Stack Overflow is a community of 4.7 million programmers, just like you, helping each other.

Join them; it only takes a minute:

Sign up
Join the Stack Overflow community to:
  1. Ask programming questions
  2. Answer and help your peers
  3. Get recognized for your expertise

This is a code copy from UNP Richard Stevens

   #include "apue.h"                                                                                
   #include <sys/ipc.h>
   int main(int argc,char * argv[])
       struct stat stat_buf;
       if(argc != 2)
           err_quit("usage ftock <pathname>");
       printf("st_dev :%08lx, st_info : %08lx ,key :%08x\n",(unsigned long)stat_buf.st_dev,(unsigned long)stat_buf.st_ino,ftok(argv[1],0x57));


st_dev :00000803, st_ino : 018e17c3 ,key :570317c3

So the key take 8 bit from id , 8 bit from st_dev and 16 bit from st_ino.

I use SUSE gcc .

I know the book is kind of old. new implement had its new method.

Can anyone tell me the principle of ftok works? And the reason choose more bits from st_ino?

share|improve this question
up vote 1 down vote accepted

Each inode is distinct for each file on a device. Each device number is unique for each device (partition). Since there are typically vastly more files per device than devices per system, it makes sense to use more bits from st_ino than from st_dev, if you are trying to reduce the chances of a collision.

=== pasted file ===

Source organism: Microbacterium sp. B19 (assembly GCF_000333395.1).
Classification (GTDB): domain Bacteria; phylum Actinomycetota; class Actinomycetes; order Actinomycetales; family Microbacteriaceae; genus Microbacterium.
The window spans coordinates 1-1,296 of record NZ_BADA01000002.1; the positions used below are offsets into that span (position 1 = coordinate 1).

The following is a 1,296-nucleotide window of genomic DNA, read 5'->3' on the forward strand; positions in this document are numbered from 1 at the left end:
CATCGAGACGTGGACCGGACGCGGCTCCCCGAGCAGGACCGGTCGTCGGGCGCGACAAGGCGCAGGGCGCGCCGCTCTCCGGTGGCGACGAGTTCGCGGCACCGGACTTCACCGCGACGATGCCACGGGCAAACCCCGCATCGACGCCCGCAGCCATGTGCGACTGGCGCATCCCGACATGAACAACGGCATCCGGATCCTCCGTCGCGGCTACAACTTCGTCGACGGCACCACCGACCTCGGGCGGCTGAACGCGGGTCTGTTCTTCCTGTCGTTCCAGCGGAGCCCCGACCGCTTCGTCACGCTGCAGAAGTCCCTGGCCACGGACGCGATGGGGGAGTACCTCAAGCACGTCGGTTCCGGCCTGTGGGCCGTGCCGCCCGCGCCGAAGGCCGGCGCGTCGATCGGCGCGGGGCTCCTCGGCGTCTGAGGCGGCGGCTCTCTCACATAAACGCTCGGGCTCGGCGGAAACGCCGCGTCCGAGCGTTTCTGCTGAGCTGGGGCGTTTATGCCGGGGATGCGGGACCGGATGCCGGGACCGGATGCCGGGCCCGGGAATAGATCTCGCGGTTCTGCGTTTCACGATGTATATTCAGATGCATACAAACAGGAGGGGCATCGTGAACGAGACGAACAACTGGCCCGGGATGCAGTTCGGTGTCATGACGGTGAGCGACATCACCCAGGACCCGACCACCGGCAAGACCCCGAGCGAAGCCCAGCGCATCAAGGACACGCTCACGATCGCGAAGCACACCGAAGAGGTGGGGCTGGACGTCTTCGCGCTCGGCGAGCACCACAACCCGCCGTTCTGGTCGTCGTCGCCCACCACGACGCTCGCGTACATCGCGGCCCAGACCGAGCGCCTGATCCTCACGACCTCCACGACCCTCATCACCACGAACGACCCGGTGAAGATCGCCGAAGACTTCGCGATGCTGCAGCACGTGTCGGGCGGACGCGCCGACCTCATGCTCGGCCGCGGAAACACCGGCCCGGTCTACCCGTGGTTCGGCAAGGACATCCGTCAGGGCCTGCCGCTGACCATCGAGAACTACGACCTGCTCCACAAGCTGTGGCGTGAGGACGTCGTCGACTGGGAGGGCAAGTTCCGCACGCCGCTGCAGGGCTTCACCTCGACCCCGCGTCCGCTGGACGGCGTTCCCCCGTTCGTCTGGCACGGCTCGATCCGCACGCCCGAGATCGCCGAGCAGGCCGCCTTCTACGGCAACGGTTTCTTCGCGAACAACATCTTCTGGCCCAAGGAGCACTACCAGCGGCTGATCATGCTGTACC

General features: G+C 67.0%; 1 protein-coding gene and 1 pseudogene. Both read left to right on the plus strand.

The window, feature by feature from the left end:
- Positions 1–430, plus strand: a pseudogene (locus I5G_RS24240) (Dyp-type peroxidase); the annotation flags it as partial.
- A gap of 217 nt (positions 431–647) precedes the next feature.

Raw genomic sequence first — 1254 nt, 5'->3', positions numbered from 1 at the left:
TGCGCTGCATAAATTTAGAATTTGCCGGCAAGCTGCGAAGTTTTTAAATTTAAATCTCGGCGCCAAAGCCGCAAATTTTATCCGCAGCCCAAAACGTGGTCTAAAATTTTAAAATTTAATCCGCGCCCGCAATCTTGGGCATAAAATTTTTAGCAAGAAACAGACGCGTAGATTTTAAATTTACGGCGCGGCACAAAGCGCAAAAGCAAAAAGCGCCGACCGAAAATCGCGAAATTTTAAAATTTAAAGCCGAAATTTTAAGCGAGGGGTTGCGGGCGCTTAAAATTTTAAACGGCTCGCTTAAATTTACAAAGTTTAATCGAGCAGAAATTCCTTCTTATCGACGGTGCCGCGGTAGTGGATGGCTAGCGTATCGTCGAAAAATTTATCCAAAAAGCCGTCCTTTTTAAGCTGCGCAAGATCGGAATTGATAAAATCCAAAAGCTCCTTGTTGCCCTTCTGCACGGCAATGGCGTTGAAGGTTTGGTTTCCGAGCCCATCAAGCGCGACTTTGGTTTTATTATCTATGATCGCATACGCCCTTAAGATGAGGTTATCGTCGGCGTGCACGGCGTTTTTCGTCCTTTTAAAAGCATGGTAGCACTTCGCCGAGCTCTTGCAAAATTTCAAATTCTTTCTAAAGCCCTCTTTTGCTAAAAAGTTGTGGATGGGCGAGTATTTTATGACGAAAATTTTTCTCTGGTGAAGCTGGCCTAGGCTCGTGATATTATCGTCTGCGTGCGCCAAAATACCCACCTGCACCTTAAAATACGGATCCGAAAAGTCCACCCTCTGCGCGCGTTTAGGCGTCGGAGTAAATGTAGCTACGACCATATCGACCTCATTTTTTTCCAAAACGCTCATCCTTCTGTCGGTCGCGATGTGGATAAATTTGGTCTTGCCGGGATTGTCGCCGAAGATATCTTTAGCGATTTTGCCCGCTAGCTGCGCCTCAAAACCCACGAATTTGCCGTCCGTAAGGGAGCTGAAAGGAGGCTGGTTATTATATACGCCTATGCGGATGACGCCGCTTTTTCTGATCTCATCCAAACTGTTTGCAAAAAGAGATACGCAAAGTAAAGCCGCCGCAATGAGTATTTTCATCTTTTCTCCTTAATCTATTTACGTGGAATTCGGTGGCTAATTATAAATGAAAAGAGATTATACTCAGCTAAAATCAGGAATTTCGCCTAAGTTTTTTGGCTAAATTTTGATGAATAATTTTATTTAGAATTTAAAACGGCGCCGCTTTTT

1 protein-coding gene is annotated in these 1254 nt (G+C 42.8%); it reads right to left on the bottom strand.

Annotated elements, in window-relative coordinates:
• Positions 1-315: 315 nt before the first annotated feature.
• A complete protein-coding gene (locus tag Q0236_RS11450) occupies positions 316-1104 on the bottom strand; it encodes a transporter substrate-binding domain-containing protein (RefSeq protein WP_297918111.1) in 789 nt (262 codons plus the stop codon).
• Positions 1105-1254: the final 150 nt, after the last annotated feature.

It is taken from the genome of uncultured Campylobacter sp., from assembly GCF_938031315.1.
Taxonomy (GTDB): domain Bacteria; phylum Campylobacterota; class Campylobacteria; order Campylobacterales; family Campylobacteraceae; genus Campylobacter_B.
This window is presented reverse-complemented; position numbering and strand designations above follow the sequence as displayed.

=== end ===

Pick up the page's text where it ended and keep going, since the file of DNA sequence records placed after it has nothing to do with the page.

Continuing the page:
Unfortunately, since ftok does not guarantee uniqueness, any application using it must be able to tolerate collisions anyway. This makes it more-or-less useless, as far as I can tell.

share|improve this answer
ftok (pathname, proj_id)
     const char *pathname;
     int proj_id;
  struct stat64 st;
  key_t key;

  if (__xstat64 (_STAT_VER, pathname, &st) < 0)
    return (key_t) -1;

  key = ((st.st_ino & 0xffff) | ((st.st_dev & 0xff) << 16)
     | ((proj_id & 0xff) << 24));

  return key;

Here is the source code from glibc 2.17. As you see, it is still the same.

share|improve this answer

Your Answer


By posting your answer, you agree to the privacy policy and terms of service.

Not the answer you're looking for? Browse other questions tagged or ask your own question.